The Power of Power
June 1, 2011 -- Maria Sharapova hasn't reached a semifinal in a major since the Australian Open in 2008. Na Li doubted she'd ever reach a semifinal at Roland Garros.
But both women made their marks on tennis history in Paris today.
Na Li sent the fourth seed, Victoria Azarenka, home with a straight set victory -- 75 62 -- making the Chinese woman the first to reach the semis at Roland Garros. Azarenka's exit rounded out the top four seeds that won't play in the semifinals this year. The last time all four seeds bowed out before the final four was 2006.
On the men's side, the opposite news made its way around the world. All four top seeded men reached the semifinals. The last time that happened at Roland Garros was 2006. Two years later, these men were the last four standing at the U. S. Open, too.
Rafael Nadal, Novak Djokovic, Roger Federer, and Andy Murray have a firm hold at the top of the ATP heap. Not so with the women.
What came through, though, in the two featured women's matches today was the power from the racquets of Sharapova and Li. It was Williams' sister power; and, it made the difference in their matches.
Andrea Petkovic can handle a heavy ball. Make no mistake about that. But she couldn't move to an offensive posture against Sharapova. The German was busy defending, keeping the ball in play, scrambling.
Same with Victoria Azarenka. She's as tough as they come and relishes fast-paced tennis. But Li's shots penetrated the court more consistently immediately after she secured the first set. As the length of rallies went beyond two or three shots, and Li moved her opponent, Azarenka's timing became a problem. She was late. She was caught off guard with the depth of Li's shots.
The end of the tournament for Azarenka came as a shock, although Li leads in head-to-head competition. Azarenka hadn't dropped a set this fortnight whereas Li's path has had twists and turns. However, records speak clearly. Azarenka has lost all four Grand Slam quarterfinals she reached in her career.
The victory also came as a shock to Li.
"After I won I realized I was in the semifinals. I never think about that before," she said. "So many people think I'm not so good on clay, but I think now they should change [their view] a little bit."
Azarenka said she wasn't playing her best today, adding, "She was very solid."
Li likes power tennis. Red clay tournaments can favor European players whose styles are somewhat unpredictable, though.
"So I know these three players was like hit ball so hard, not even like Spanish or European player, like play more topspin, dropshot. I think this good for me. I didn't like someone play like Spanish player. I always have to running and hit the ball. I hate that," she said, laughing. "I like to stand there. Yeah."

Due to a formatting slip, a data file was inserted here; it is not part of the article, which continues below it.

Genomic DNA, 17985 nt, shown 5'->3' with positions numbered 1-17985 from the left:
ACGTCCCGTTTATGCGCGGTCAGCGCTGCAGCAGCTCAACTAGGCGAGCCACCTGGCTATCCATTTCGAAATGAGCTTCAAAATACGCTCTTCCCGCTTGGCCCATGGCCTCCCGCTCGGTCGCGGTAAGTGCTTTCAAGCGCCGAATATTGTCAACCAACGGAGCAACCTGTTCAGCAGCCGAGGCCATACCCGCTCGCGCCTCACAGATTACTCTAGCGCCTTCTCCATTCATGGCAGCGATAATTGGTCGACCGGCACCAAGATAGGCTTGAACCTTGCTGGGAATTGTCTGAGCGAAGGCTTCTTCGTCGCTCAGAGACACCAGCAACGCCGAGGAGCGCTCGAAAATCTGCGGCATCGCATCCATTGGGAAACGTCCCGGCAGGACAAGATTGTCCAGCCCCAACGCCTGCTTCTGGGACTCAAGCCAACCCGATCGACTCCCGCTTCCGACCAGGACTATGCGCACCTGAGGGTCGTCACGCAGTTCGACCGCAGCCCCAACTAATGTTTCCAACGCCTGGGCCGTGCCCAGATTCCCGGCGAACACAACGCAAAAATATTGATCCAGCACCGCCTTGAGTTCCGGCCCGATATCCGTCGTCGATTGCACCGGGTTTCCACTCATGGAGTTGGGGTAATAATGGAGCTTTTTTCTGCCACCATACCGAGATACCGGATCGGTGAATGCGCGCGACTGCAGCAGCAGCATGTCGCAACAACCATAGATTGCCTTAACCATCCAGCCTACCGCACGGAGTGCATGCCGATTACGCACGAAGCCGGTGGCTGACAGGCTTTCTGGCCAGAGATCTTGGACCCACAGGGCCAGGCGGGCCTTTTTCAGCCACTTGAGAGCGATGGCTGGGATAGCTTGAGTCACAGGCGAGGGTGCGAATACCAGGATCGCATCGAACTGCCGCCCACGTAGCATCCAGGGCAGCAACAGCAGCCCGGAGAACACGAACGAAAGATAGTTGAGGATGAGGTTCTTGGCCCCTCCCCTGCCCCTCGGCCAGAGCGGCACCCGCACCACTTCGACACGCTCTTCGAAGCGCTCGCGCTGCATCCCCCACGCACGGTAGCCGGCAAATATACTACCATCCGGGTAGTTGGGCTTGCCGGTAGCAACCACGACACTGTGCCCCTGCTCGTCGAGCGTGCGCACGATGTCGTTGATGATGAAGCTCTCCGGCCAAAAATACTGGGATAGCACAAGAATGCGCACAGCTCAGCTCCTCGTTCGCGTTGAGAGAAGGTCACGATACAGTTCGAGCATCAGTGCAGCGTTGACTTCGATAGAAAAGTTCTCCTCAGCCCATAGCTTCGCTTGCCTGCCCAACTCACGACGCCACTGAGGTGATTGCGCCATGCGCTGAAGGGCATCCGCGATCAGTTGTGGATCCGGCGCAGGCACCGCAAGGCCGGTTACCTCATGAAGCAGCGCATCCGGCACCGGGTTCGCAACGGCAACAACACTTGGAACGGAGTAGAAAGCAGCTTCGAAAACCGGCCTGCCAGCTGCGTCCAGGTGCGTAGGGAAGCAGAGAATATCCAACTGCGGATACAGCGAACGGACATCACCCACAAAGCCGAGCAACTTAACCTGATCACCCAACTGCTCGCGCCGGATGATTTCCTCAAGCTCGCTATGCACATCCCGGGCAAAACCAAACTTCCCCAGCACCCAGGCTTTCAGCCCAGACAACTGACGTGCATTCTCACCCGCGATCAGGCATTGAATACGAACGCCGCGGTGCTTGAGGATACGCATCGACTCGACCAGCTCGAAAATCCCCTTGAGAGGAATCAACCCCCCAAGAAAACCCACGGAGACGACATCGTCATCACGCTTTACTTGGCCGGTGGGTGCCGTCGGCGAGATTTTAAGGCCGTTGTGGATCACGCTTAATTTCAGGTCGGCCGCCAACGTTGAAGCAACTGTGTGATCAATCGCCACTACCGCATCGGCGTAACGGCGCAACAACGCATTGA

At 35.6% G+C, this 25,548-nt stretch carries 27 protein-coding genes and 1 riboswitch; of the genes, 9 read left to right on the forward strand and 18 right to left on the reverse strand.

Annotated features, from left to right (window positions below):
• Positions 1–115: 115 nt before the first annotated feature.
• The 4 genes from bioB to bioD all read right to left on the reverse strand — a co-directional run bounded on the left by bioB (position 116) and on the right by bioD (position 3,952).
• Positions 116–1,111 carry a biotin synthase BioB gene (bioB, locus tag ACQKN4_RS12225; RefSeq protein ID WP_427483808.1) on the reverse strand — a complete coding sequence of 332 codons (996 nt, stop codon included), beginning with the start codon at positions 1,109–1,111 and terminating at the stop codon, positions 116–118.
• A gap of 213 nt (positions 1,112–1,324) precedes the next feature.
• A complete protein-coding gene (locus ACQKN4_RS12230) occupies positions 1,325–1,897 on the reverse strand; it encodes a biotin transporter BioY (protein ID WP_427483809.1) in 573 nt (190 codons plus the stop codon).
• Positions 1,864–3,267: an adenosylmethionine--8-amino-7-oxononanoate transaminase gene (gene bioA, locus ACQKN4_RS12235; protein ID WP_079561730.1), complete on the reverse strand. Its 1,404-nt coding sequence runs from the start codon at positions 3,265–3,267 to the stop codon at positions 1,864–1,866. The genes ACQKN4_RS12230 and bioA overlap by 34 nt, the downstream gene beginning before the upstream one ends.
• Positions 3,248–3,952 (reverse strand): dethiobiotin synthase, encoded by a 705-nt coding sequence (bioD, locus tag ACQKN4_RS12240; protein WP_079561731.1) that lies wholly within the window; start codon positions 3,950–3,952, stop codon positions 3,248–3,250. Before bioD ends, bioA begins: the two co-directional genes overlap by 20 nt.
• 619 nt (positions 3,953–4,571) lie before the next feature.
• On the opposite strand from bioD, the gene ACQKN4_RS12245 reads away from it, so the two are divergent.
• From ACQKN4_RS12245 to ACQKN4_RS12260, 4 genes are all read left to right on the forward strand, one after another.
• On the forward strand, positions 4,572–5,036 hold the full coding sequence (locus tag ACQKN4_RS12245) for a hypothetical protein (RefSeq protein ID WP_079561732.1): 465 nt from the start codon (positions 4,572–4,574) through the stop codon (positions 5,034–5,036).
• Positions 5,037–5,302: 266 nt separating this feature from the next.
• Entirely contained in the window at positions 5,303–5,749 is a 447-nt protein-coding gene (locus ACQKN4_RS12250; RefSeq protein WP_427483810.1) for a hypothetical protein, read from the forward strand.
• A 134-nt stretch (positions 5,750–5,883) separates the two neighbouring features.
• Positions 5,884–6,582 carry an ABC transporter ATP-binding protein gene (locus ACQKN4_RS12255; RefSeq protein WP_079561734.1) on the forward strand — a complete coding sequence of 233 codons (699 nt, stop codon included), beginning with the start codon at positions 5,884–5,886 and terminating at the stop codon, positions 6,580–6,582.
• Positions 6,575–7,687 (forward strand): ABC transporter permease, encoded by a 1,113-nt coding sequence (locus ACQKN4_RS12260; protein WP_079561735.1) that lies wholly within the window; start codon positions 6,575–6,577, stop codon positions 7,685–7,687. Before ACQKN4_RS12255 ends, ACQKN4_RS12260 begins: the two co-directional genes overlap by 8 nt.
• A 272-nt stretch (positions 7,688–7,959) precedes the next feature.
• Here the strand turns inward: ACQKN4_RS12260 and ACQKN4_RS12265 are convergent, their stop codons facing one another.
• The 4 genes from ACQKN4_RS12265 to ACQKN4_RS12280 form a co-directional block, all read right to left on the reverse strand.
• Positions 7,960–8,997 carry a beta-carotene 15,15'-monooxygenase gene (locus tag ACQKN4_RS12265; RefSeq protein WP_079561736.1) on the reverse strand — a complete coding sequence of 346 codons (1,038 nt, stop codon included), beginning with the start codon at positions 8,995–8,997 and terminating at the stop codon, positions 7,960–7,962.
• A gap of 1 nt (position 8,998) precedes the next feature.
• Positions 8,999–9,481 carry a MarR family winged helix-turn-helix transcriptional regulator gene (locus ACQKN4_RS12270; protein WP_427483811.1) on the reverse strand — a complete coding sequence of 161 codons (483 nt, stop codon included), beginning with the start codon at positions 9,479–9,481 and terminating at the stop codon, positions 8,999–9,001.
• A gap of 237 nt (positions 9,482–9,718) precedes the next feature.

This is Li's second semifinal of the year. She reached the finals in The Australian Open when Kim Clijsters defeated her.
The Chinese woman has been sidelined with injuries throughout much of her career. Sharapova can relate to injuries and the trek back up the rankings ladder.
In the summer of 2008, Sharapova's shoulder injury had progressed to a point where she couldn't play. She missed the last part of that year, only returning to the game in the late spring of 2010.
She struggled. Her serve was way off and her double fault stats on the rise. It had been bedrock of her power tennis. But Sharapova never gives up. She held her head high and rode out the rough months, a tough task for a woman who was comfortable winning tournaments.
She broke back into the top ten on April 4, 2011, in Miami for the first time in more than two years.
Sharapova is the most experienced of the four remaining women, when it comes to Grand Slams. She played in the semis of Roland Garros in 2007. She has won the Australian Open (2008), Wimbledon (2007), and the U. S. Open (2006). If she wins the Coupe de Suzanne Lenglen on Saturday, she will have joined an elite group of women players who have a career Grand Slam.
"It's exciting to be back in the semifinals at Roland Garros," she said. "I've put in a lot of work. I'm really happy it's here."
Petkovic didn't score a game against Sharapova until the Rolex clock ticked fifty-one minutes, in the second set.
In the end, after multiple breaks, Sharapova cast her fate to the wind. She hit out and out, leaving little room for her opponent to win any more than the three games she left the court with.
Sharapova's and Li's semifinal match, which is scheduled for tomorrow at 2 PM, will be a powerful display for fans. This won't be the first time they've played each other at Roland Garros either. They met in 2009 in the fourth round where Sharapova defeated Li 64 06 64. At the time, Maria had just returned to the tour and was ranked 102.
Both are injury free now. Both are hungry for the title. Outside their power game, which both will demonstrate, the power of concentration will be their biggest asset Thursday.